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When will everything change?
  1. Kenneth E Warner
  1. Dept. of Health Management and Policy, School of Public Health, University of Michigan, Ann Arbor, MI 48109, USA
  1. Correspondence to Professor Kenneth E Warner, School of Public Health, University of Michigan, Ann Arbor, MI 48109, USA; kwarner{at}umich.edu

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If tobacco control has an iconic characterisation of cigarette smoking, it is surely Michael Russell’s 1976 statement that ‘People smoke for nicotine but they die from the tar’.1 The statement suggests either providing smokers with satisfying levels of nicotine but with greatly reduced tar (Russell’s proposal) or, somewhat ironically (but no less logically), the opposite: ignoring the tar but reducing nicotine to non-addicting levels.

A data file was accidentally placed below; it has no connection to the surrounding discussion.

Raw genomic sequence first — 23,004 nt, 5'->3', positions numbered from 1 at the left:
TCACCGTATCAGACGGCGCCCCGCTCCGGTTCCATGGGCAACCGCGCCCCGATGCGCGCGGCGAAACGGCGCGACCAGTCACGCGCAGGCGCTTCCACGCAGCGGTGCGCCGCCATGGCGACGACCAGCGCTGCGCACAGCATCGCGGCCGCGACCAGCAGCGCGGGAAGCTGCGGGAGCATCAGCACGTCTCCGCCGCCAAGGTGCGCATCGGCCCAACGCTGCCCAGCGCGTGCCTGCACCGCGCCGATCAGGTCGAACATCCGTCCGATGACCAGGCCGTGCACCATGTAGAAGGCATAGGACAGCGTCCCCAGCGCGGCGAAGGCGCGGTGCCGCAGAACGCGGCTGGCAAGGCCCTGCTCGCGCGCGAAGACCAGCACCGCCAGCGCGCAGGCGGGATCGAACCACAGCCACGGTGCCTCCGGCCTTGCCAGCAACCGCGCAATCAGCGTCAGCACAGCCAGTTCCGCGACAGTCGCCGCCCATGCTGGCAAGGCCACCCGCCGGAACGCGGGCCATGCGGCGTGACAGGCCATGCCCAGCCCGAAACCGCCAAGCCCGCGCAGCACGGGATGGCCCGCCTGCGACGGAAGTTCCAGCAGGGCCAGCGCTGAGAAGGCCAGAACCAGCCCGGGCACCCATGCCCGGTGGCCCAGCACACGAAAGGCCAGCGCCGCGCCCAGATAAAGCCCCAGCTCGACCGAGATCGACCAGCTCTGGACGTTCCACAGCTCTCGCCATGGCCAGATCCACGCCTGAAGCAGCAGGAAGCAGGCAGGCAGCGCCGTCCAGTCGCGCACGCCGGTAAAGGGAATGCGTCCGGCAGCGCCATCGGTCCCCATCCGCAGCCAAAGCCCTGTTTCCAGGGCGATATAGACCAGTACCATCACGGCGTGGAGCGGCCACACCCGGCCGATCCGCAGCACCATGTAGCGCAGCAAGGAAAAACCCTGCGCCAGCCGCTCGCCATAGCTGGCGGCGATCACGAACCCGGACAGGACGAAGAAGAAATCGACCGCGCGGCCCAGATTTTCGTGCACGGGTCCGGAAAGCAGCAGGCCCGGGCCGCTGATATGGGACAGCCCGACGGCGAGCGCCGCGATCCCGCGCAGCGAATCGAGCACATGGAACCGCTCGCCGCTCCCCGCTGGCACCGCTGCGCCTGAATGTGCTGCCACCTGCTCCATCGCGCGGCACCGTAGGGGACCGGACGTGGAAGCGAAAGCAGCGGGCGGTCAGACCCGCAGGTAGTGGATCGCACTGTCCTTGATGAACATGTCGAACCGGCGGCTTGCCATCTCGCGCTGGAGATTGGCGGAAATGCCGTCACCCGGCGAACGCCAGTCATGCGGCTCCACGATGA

Four decades later, entrepreneurs are offering smokers a high-tech version of the first approach in the form of electronic cigarettes and heat-not-burn (HnB) tobacco ‘sticks’. These novel products deliver satisfying levels of nicotine (at least satisfying for some smokers), while yielding many fewer chemicals than does combusted tobacco.2 The devices’ ultimate health effects are unknown and possibly unknowable, reflecting the decades required …

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